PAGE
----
Fifth Dimension

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An Evaluation of Beethoven’s 9th Symphony: Structure and Tempo

Posted by fifthdimension on May 15, 2007

Here, Beethoven gives the second violins and cellos a precisely measured sextuplet rhythm. The sextuplet rhythm recurs at several points in the first movement – most strikingly in the second violins at bar 240, about 20 bars (or 30 seconds) into the fugato section [7]. When the violins enter at the end of the second bar with their descending motive made up of pairs of notes – short-long, short-long, short-long -the music sounds like a majestic French Overture if we hear it one beat to each bar. Thus the ‘poco maestoso’ effect that Beethoven asked for is obtained not by taking the music at a slower tempo in the within-the-bar sense, i.e. by adopting a slower metronome marking, but rather by taking it as a fast enough metronome marking so that the music can flow across the bar-lines, each bar (or even each two bars) being heard as one beat.


The tempo was an element central to Beethoven’s compositions. If we listen to the opening of Beethoven’s Fifth taken as slowly as it was by such great conductors as Furtwangler and Klemperer, the music speaks with majesty, force, power, ‘Fate knocking on the door’. If we hear it at the tempo indicated both by Beethoven’s Italian direction ‘Allegro molto vivace’ and by his metronome marking 108, it seems driving, violent, impetuous, and headlong. So much was his concern  about the tempi at which his works were performed that, according to his friend Anton Schindler, whenever he heard about a performance of one of them, ‘his first question invariably was: “How were the tempi?” Every other consideration seemed to be of secondary importance to him’.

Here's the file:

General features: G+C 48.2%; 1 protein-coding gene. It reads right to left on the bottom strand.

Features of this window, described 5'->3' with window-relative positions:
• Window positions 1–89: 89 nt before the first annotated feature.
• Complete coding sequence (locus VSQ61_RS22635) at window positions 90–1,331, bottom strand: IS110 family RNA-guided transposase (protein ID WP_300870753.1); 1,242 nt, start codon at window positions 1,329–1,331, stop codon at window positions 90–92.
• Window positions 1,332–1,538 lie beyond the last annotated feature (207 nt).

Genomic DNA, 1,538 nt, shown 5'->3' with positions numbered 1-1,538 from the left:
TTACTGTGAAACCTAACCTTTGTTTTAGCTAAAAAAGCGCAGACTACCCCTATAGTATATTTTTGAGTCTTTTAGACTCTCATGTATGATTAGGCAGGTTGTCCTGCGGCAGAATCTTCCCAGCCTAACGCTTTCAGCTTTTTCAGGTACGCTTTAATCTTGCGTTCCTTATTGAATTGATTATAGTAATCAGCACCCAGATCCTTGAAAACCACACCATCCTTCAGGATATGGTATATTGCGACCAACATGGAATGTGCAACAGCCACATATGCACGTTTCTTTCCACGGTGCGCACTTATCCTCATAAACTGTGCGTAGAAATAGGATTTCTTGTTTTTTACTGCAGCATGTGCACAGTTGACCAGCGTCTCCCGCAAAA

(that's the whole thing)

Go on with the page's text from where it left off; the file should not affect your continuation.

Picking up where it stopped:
Since Beethoven cared so deeply about issues of tempo, he left more detailed instructions on the subject. When he headed each movement of his symphonies, and each section of each movement, both with an Italian descriptive phrase (such as ‘Allegro molto vivace’ or ‘Adagio’) and also with a metronome marking, he thought he was leaving future performers not only precise indications of the speeds of the various movements and sections, but also the key to the successful performance of the work as a whole.


The memorable premiere of this masterpiece was held at
Vienna on May 7, 1824, amid thunderous cheers resonating throughout the hall. Many argue that it was the end part of the scherzo that the impact of the dramatic effect was most profound, while others maintain that the conclusion affected it. The main reason for this was perhaps the fact that Beethoven composed it in four movements, namely:

a. First movement- allegro ma non troppo, un poco maestos

b. Second movement- molto vivace

c. Third movement- adagio molto e cantabile

d. Fourth movement- presto/recitative  


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